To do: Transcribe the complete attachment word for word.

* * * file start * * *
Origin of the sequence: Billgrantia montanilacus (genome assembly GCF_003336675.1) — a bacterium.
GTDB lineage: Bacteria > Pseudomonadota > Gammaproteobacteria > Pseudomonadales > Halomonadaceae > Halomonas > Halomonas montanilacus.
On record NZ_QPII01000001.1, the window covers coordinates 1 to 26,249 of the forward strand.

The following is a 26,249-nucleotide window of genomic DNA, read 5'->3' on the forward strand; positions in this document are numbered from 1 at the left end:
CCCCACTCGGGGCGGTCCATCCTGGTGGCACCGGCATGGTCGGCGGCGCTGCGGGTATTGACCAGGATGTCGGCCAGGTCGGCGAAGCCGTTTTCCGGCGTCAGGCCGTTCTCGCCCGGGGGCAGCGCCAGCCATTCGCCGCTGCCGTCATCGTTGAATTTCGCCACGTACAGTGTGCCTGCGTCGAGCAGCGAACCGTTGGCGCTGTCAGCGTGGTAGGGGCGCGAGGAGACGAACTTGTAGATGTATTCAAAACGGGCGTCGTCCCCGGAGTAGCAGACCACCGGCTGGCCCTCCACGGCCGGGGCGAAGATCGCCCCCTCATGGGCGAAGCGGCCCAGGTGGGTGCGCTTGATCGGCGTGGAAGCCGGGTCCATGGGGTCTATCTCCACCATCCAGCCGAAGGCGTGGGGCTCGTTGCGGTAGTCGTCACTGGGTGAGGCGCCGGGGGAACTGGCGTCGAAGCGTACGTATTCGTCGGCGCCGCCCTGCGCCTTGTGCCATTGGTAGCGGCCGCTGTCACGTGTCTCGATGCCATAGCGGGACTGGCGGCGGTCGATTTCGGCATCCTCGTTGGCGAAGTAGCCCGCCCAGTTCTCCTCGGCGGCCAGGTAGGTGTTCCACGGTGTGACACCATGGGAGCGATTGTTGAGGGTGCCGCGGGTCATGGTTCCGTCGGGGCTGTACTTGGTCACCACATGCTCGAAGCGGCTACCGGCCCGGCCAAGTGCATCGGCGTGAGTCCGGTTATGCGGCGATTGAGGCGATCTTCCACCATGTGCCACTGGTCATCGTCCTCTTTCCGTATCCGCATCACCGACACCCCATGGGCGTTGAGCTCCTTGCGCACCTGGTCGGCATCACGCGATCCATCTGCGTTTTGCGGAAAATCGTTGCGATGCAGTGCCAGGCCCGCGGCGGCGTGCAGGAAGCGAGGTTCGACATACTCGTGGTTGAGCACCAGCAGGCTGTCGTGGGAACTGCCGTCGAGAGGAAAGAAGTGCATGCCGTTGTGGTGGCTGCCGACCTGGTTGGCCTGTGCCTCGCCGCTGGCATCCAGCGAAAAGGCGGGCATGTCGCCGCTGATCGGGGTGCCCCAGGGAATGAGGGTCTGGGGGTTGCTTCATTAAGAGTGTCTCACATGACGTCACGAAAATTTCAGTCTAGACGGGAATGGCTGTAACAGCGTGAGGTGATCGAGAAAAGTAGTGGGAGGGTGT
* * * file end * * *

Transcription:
Origin of the sequence: Billgrantia montanilacus (genome assembly GCF_003336675.1) — a bacterium.
GTDB lineage: Bacteria > Pseudomonadota > Gammaproteobacteria > Pseudomonadales > Halomonadaceae > Halomonas > Halomonas montanilacus.
On record NZ_QPII01000001.1, the window covers coordinates 1 to 26,249 of the forward strand.

The following is a 26,249-nucleotide window of genomic DNA, read 5'->3' on the forward strand; positions in this document are numbered from 1 at the left end:
CCCCACTCGGGGCGGTCCATCCTGGTGGCACCGGCATGGTCGGCGGCGCTGCGGGTATTGACCAGGATGTCGGCCAGGTCGGCGAAGCCGTTTTCCGGCGTCAGGCCGTTCTCGCCCGGGGGCAGCGCCAGCCATTCGCCGCTGCCGTCATCGTTGAATTTCGCCACGTACAGTGTGCCTGCGTCGAGCAGCGAACCGTTGGCGCTGTCAGCGTGGTAGGGGCGCGAGGAGACGAACTTGTAGATGTATTCAAAACGGGCGTCGTCCCCGGAGTAGCAGACCACCGGCTGGCCCTCCACGGCCGGGGCGAAGATCGCCCCCTCATGGGCGAAGCGGCCCAGGTGGGTGCGCTTGATCGGCGTGGAAGCCGGGTCCATGGGGTCTATCTCCACCATCCAGCCGAAGGCGTGGGGCTCGTTGCGGTAGTCGTCACTGGGTGAGGCGCCGGGGGAACTGGCGTCGAAGCGTACGTATTCGTCGGCGCCGCCCTGCGCCTTGTGCCATTGGTAGCGGCCGCTGTCACGTGTCTCGATGCCATAGCGGGACTGGCGGCGGTCGATTTCGGCATCCTCGTTGGCGAAGTAGCCCGCCCAGTTCTCCTCGGCGGCCAGGTAGGTGTTCCACGGTGTGACACCATGGGAGCGATTGTTGAGGGTGCCGCGGGTCATGGTTCCGTCGGGGCTGTACTTGGTCACCACATGCTCGAAGCGGCTACCGGCCCGGCCAAGTGCATCGGCGTGAGTCCGGTTATGCGGCGATTGAGGCGATCTTCCACCATGTGCCACTGGTCATCGTCCTCTTTCCGTATCCGCATCACCGACACCCCATGGGCGTTGAGCTCCTTGCGCACCTGGTCGGCATCACGCGATCCATCTGCGTTTTGCGGAAAATCGTTGCGATGCAGTGCCAGGCCCGCGGCGGCGTGCAGGAAGCGAGGTTCGACATACTCGTGGTTGAGCACCAGCAGGCTGTCGTGGGAACTGCCGTCGAGAGGAAAGAAGTGCATGCCGTTGTGGTGGCTGCCGACCTGGTTGGCCTGTGCCTCGCCGCTGGCATCCAGCGAAAAGGCGGGCATGTCGCCGCTGATCGGGGTGCCCCAGGGAATGAGGGTCTGGGGGTTGCTTCATTAAGAGTGTCTCACATGACGTCACGAAAATTTCAGTCTAGACGGGAATGGCTGTAACAGCGTGAGGTGATCGAGAAAAGTAGTGGGAGGGTGT